Racist dogs and reconciliation in SA
HELP! MY GRANNY’S DOG IS A RACIST!: Is Reconciliation and Social Cohesion Finally Dead?, by Fr Patrick Noonan. Write-on Publishing. 2018. 143pp
Reviewed by Mmanaledi D Kgongoane
Franciscan Father Patrick Noonan has done much in the service of racial reconciliation in the post- apartheid era. His first book, They Are Burning The Churches, is now considered something of a national treasure in recording the history of the protests and struggles of apartheid South Africa in the 1980s.
Having celebrated the 200th anniversary of the Catholic Church’s establishment in our country, one may examine how the Church has helped or hindered social cohesion and reconciliation in South Africa.
It is a climate where many white South Africans are emigrating due to their lamentations on the state of our country, as well as their thoughts on how much they “used to have hope, but now we just want to leave before it all burns down”.
For me, as a black South African, it was important to find out why Fr Noonan, this Irish-born South African citizen, would want not only to stay in this country but even include his narrative in the tapestry of modern-day South Africa.
His personal story, a unique one, is well recorded in his third book, Township God, in which he explains how he had to examine “my position in life, my whiteness, religious vocation, understanding of Church teaching on social issues, on being a follower of St Francis, on township values”.
This is by no means a small feat of love. Few native-born white South Africans have contrition for the past, including within the Catholic Church.
And it is indeed tough to grow up in a world where once the black majority was in service of you and the white government enforced your importance, and then find yourself in a place where black society blossoms, with black lecturers, black doctors, black government, a black president, black celebrities and TV shows, and, yes, black nuns, deacons, priests and bishops.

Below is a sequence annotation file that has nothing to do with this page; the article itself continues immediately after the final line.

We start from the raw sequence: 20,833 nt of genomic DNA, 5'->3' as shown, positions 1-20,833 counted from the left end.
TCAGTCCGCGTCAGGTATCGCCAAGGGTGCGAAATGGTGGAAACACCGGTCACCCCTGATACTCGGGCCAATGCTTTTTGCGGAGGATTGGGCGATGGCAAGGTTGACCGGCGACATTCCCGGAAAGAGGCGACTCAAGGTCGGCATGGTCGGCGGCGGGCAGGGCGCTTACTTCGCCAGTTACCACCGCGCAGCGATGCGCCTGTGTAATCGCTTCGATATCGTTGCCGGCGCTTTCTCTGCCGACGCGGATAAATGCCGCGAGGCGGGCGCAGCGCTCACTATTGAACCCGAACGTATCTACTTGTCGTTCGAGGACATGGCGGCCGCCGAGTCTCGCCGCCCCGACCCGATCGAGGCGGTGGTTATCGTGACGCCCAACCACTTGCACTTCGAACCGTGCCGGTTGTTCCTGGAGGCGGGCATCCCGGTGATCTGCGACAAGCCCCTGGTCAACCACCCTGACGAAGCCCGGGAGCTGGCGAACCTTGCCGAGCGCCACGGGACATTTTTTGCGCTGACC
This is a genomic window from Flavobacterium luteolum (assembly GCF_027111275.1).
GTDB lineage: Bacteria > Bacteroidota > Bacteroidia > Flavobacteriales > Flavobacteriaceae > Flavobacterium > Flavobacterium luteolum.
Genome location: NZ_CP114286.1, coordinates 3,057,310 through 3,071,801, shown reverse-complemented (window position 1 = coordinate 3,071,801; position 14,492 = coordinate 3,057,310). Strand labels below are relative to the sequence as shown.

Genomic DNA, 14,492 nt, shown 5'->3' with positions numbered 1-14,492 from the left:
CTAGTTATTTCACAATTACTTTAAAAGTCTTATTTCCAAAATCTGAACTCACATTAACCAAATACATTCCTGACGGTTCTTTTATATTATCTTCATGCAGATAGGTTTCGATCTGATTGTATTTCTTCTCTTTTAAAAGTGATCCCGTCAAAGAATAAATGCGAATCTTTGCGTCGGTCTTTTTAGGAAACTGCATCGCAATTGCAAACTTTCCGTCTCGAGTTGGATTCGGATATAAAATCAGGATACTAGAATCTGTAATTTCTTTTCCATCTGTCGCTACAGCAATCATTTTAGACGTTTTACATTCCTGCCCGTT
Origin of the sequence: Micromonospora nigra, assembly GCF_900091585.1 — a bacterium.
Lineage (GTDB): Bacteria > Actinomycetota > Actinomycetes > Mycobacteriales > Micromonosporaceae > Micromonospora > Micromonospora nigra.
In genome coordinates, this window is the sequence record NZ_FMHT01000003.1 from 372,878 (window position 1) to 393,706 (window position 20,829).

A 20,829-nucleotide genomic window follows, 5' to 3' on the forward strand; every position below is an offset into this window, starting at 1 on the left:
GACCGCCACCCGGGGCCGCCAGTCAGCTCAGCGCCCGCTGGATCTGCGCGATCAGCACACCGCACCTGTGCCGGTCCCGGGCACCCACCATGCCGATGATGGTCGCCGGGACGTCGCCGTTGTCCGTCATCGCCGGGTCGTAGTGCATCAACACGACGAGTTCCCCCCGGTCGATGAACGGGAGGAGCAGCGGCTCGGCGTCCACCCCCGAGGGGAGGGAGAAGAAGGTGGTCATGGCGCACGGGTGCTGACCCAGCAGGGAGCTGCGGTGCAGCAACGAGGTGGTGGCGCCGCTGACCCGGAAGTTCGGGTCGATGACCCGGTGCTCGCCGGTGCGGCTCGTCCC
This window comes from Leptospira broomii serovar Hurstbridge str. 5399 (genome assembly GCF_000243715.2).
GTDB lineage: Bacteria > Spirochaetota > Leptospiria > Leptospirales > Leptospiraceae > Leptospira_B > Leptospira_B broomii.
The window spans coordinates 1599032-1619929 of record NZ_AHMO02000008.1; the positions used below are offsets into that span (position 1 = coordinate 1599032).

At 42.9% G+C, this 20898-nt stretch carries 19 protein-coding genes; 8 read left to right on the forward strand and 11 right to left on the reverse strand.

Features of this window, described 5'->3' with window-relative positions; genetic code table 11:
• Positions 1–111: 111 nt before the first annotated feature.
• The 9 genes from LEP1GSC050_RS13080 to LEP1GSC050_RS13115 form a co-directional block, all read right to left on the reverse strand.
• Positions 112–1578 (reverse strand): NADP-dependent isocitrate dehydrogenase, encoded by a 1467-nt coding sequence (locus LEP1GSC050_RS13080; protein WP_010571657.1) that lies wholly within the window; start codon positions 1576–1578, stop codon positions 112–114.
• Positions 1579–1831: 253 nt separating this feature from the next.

Not only, does the government ask you to make a seat at the table for the people who once washed your dishes, but also Jesus asks you to move over and hold the hand of the security guard.
In my parish, I have observed what I call “The Wince”. When politicians express their anger towards white privilege, or when black people ask for more positions of power in the Church, or the bishop asks for money, or the black families move into the pews, many white people show a little wince on their faces.
It is very much the same wince and silence that swept the hall when Fr Noonan, at the launch of the book under review, brought up the R-word.
In his provocatively titled new book, he examines the lifestyle and grooming of dogs in white South Africa and calls into question why they are treated as more precious than the average poverty-stricken child in a township
If white South Africans have The Wince, black South Africans have The Glare. It’s the silent glare that is seen when our music is not included at Mass, when the assumption is made that we have all dabbled in witchcraft, when our hands are not shaken during the Sign of Peace, when the insinuation of our laziness and corruption is talked about during a sermon, when no real support and interest is shown for Bl Benedict Daswa as it would be for praying the Rosary.
And we apply The Glare when white people are “tolerating white demagogues and vilify a black demagogue such as Julius Malema”, as Southern Cross editor Günther Simmermacher rightly notes in an editorial which is reproduced in full in Fr Noonan’s book.
It takes true power to admit some ugly truths about yourself, and equal amounts of power to forgive ugliness acted upon you.
Who is Jesus, if not a lover of truth as well as forgiveness? He speaks to my heart in Setswana and to others in English, all with the same things: forgiveness and truth.
I have come to love the man who demands truth and forgiveness from me, not just love and adoration.
Help! My Granny’s Dog Is A Racist! is uncomfortable reading. It’s at times intense, and often a critique on the Catholic family, our societal inequities and the future of the youth, and how they could help perpetuate ugly old skeletons.
But the book also shows how, through the bravery of contrition and honesty and embracing the ugliness of our past, we can appreciate the beauty of our present. This is the gift Fr Noonan through this book gives to Catholics, the youth, the Church and our country.
Here is a true “opportunity for reconciliation”.
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